Real Tips on How to Say No to Drugs

August 23, 2018 6:57 pm Published by Leave your thoughts

Drug addiction can begin quickly and quietly. You may not believe that you’re addicted until it begins to take over your life, or you try to quit and experience withdrawals. For this reason, avoiding drugs from the start is the best way to prevent addiction.

If you’ve already experienced drug addiction and are in recovery, saying no to drugs is also critical to your progress. No matter what stage you are at in life, whether you’re a teen experiencing peer pressure from friends or an adult whose friends and acquaintances use drugs, saying no can be difficult. The pressure to fit in can make trying drugs seem like a harmless activity. However, this is not the case.

At our drug aftercare center in Phoenix, AZ, we help men of all ages recover from drug addiction in a supportive and sober living space. Here are some of the ways we encourage our residents to say no to drugs in realistic and effective ways:

  • Stay firm: The best tip for saying no to drugs is to be firm. No matter who is offering you the drugs, they will be more inclined to insist you take them if you sound unsure or hesitant. Decline in a polite, but firm way, then end the discussion, so that the people you’re talking to know that you really mean “no.”
  • Suggest a new activity: Sometimes, drugs are brought out because people are bored. In some cases, suggesting a new activity might help get your friends doing something else without feeling the need to use. If others won’t join you in your suggestion, you can always go by yourself. For example, if you’re out at a bar or club, suggest your friends hit the dance floor. If they decline, say you want to dance and go alone so you are away from the drugs.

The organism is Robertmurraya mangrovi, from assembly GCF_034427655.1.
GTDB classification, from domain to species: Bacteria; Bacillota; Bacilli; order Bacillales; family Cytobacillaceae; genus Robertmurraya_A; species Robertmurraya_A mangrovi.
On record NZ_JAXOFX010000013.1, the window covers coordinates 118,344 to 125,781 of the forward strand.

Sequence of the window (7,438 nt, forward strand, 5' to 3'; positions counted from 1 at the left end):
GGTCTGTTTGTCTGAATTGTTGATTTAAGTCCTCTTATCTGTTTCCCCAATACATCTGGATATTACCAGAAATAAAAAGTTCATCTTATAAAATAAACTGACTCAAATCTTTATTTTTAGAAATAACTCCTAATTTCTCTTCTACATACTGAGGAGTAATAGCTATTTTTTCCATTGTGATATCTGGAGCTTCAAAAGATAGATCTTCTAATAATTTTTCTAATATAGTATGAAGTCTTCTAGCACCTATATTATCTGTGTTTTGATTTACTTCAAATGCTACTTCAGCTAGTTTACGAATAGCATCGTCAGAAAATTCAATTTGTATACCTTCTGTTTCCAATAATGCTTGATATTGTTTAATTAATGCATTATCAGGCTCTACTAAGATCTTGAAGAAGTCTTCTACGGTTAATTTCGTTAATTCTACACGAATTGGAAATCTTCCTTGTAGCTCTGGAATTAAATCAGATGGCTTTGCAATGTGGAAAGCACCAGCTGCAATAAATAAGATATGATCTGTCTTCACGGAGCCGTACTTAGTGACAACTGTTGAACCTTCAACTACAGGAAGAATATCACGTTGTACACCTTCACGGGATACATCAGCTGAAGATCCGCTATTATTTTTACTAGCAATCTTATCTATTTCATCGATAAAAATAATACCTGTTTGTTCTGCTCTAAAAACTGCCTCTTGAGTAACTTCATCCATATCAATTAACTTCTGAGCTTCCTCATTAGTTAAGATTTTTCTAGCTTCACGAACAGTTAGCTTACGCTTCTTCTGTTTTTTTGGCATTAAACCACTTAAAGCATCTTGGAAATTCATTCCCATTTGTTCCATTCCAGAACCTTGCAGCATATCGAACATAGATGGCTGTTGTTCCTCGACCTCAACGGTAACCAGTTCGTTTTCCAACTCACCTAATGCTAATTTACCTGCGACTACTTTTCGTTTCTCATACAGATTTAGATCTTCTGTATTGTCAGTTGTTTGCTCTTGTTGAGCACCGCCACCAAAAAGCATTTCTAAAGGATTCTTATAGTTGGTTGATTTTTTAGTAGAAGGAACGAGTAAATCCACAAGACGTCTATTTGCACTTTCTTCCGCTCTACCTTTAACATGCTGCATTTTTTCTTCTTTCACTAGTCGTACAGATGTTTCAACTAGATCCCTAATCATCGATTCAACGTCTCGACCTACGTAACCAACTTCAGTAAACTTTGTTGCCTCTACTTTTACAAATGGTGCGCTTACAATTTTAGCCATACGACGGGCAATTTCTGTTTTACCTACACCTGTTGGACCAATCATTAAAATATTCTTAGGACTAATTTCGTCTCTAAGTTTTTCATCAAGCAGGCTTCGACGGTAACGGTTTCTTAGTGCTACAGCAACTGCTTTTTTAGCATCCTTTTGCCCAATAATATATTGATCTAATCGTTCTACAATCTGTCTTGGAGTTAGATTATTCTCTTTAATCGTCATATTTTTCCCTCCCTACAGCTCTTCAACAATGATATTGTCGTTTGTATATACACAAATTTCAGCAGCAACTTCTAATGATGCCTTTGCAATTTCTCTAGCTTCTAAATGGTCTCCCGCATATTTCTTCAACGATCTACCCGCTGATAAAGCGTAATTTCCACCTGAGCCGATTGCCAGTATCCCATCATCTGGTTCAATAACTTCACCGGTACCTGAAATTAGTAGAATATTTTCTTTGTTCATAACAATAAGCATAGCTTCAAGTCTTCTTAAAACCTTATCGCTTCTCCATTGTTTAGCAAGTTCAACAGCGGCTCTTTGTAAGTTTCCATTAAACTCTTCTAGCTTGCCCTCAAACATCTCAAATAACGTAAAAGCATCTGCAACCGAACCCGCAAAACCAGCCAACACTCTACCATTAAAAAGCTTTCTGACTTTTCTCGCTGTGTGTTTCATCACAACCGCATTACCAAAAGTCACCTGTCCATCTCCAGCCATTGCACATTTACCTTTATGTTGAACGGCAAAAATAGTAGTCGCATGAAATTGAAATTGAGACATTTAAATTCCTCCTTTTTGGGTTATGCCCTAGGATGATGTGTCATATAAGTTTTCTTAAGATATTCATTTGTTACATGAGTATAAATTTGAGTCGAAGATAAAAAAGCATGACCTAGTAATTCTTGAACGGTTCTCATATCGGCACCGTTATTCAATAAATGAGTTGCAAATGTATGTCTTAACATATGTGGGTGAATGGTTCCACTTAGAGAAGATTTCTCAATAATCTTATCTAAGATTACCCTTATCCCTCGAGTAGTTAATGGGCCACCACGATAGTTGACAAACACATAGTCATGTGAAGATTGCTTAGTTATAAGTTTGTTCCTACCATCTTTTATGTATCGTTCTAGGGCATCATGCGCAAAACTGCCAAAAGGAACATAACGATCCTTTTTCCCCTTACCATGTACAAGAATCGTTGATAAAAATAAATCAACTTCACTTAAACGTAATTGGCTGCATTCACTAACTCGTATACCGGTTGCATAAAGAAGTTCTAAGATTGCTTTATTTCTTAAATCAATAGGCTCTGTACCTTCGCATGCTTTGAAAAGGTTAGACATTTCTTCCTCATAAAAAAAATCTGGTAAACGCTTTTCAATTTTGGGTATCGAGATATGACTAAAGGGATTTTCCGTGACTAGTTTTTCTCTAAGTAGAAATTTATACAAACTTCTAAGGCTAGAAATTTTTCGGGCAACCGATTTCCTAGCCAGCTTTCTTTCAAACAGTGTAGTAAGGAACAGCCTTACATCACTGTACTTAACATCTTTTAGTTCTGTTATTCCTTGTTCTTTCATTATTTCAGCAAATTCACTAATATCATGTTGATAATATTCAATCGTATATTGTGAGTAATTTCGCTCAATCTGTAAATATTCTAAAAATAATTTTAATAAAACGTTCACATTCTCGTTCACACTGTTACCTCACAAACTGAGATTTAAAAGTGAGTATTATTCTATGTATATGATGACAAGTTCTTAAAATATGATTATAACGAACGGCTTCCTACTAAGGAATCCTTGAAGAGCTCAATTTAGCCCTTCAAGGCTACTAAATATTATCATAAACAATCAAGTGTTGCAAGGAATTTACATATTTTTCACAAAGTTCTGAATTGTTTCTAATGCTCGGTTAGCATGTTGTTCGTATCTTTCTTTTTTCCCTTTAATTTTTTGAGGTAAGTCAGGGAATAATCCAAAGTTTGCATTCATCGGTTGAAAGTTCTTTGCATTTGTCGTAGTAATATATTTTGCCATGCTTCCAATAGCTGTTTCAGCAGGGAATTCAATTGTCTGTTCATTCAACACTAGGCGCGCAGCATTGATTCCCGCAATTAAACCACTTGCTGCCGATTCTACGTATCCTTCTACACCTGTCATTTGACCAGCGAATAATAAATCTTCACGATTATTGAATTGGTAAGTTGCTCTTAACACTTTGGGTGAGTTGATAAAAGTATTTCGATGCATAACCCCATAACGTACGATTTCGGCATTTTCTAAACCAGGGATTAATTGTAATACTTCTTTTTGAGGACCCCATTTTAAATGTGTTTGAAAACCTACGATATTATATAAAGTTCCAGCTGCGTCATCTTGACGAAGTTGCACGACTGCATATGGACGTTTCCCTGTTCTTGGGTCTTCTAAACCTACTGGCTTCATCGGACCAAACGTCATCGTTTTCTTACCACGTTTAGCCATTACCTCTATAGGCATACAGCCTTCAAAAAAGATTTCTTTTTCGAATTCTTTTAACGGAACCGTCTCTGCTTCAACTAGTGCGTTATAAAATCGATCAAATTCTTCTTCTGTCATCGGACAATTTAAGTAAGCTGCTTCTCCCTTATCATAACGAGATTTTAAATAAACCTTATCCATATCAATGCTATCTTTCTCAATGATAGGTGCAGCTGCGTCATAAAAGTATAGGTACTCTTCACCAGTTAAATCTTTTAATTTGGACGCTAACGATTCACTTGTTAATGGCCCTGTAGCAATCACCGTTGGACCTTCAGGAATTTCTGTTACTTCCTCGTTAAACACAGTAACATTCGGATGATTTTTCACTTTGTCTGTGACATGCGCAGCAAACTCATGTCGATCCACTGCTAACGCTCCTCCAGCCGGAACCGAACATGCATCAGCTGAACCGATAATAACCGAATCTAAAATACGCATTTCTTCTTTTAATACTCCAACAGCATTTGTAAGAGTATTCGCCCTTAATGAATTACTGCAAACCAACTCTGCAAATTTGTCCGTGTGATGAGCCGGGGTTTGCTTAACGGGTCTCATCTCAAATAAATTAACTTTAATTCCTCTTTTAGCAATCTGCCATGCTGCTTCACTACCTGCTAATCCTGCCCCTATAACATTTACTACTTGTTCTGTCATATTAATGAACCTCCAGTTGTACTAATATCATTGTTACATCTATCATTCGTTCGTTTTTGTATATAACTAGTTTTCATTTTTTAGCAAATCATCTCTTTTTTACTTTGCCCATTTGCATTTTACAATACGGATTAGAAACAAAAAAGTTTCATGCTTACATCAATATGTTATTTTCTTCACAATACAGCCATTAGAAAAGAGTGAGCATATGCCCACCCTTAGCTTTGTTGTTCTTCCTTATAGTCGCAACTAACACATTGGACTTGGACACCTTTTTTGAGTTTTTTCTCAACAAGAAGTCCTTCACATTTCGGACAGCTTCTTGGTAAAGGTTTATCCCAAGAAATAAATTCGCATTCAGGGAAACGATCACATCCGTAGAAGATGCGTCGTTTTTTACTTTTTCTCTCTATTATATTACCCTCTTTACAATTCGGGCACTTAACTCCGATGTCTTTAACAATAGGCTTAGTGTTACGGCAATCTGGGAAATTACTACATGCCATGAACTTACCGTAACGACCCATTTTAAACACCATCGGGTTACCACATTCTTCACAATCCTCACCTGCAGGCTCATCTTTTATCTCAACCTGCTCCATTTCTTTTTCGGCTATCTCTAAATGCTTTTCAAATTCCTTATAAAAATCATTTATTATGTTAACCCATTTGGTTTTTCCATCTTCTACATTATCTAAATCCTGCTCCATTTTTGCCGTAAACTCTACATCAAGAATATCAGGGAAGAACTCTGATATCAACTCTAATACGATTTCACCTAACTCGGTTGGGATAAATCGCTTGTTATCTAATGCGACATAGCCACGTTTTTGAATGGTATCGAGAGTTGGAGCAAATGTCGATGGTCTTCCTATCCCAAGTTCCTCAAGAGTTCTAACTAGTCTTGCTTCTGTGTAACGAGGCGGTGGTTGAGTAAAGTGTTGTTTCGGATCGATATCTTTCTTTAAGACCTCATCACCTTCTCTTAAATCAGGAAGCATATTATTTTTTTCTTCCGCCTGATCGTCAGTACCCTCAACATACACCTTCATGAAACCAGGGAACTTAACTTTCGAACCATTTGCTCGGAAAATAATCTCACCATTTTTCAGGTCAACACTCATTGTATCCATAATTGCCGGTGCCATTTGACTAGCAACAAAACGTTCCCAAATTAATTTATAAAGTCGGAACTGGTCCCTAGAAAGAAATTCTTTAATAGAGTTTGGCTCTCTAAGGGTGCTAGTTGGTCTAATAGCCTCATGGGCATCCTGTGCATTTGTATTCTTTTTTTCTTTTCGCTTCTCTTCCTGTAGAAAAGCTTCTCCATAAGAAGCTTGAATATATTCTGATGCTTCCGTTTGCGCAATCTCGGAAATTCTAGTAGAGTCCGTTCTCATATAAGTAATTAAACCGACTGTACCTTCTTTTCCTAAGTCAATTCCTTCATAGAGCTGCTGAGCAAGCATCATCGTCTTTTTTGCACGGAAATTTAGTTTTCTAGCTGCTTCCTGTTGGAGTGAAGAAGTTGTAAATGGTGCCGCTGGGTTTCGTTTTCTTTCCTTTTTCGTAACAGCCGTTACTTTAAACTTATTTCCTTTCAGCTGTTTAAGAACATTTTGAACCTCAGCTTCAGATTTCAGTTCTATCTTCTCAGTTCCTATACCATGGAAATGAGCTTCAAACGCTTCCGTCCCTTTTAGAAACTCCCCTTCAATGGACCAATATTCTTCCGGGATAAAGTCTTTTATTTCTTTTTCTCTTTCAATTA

• Offer to DD: Driving while under the influence of drugs is illegal and scary. Decline your friend’s offer and instead offer to be the designated driver to make sure everyone else can get home safely. It’s likely that they will appreciate the offer and respect your decision.
  • Explain the effects of drugs: When it comes to teens or first-time drug users, many people don’t truly understand the negative effects of drugs. If a friend offers you drugs, you could attempt to explain how harmful drugs are and how often they lead to overdose and death.
  • Make an excuse: If you’re a student, tell your friends you have a big test in the morning or an important sports game the following day and can’t risk feeling sick or tired after taking drugs. If you are an adult, use a big work meeting or presentation as an excuse.
  • Avoid the situation: If you have a hard time saying no to others who offer you drugs, try to avoid going to places where you know drugs will be present. If you’re invited to a party hosted by a known drug user, consider skipping this one to avoid getting trapped in an uncomfortable or dangerous situation.

If you find yourself in a situation in which the people offering you drugs get aggressive or won’t take no for an answer, leave. If you consider them your friends, remember that true friends would respect your wishes and would not push you into an uncomfortable situation. If someone you know is in danger, always call for help, even if they try to persuade you otherwise.

If you or someone you know struggles with drug addiction, consider reaching out to a drug aftercare center in Phoenix, AZ. At Advanced Sober Living, we offer men of all ages the support they need to recover and build the skills needed for life after addiction. Our family atmosphere and catered treatment programs can help you through the difficult stages of drug and alcohol addiction. Call us today for more information.

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